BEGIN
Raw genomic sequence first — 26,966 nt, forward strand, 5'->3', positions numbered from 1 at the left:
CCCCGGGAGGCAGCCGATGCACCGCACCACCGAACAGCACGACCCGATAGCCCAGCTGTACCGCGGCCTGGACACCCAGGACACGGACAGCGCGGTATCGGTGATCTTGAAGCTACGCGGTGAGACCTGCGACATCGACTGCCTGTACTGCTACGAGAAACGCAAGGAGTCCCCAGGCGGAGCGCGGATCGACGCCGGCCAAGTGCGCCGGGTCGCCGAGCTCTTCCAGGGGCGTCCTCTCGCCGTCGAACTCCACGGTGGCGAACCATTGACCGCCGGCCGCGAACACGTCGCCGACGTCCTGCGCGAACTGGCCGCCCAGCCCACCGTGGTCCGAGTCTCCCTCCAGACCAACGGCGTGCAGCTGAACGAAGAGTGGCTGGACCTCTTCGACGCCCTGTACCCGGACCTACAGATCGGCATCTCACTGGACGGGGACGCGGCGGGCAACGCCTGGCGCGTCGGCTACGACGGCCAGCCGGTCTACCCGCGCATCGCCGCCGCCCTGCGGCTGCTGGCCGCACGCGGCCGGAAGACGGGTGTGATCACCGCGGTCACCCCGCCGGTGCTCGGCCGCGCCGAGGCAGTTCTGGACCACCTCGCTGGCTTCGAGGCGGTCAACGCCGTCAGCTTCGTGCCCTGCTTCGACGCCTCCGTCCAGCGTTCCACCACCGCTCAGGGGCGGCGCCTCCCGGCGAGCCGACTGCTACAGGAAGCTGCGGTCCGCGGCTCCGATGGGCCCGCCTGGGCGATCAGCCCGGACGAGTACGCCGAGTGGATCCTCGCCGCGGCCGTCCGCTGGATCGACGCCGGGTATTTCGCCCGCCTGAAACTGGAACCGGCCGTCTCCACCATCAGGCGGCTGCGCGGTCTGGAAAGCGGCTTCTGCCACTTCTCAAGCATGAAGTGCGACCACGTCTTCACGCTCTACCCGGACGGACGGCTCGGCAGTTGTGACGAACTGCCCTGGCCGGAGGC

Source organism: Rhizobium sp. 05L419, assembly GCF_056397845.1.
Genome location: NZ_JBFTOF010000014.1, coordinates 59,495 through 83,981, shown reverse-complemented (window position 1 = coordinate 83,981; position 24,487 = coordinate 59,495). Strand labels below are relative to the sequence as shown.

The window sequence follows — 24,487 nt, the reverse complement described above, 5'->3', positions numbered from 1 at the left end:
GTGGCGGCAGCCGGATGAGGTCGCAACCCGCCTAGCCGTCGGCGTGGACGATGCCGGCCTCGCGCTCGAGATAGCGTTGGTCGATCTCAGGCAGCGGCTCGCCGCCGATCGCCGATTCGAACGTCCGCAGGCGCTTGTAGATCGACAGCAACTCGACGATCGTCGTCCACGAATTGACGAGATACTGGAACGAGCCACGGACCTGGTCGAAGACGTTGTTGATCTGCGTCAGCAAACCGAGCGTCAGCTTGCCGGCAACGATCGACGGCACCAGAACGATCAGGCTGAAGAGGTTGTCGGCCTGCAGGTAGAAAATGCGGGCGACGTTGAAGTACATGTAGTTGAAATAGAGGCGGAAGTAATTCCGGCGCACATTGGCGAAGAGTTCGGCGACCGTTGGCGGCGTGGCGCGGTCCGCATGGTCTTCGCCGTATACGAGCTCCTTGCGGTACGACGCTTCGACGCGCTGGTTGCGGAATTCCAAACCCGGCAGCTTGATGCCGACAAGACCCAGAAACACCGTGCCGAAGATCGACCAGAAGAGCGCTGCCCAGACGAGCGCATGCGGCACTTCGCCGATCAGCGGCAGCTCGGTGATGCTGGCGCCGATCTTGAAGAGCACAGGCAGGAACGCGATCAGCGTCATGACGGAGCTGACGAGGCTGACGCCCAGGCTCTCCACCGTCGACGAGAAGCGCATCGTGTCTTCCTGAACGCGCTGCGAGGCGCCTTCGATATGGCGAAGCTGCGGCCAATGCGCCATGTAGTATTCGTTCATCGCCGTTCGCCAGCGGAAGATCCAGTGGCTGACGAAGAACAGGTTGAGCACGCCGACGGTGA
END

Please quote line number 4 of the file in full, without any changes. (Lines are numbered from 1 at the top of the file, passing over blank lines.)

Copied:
Genome location: NZ_JBFTOF010000014.1, coordinates 59,495 through 83,981, shown reverse-complemented (window position 1 = coordinate 83,981; position 24,487 = coordinate 59,495). Strand labels below are relative to the sequence as shown.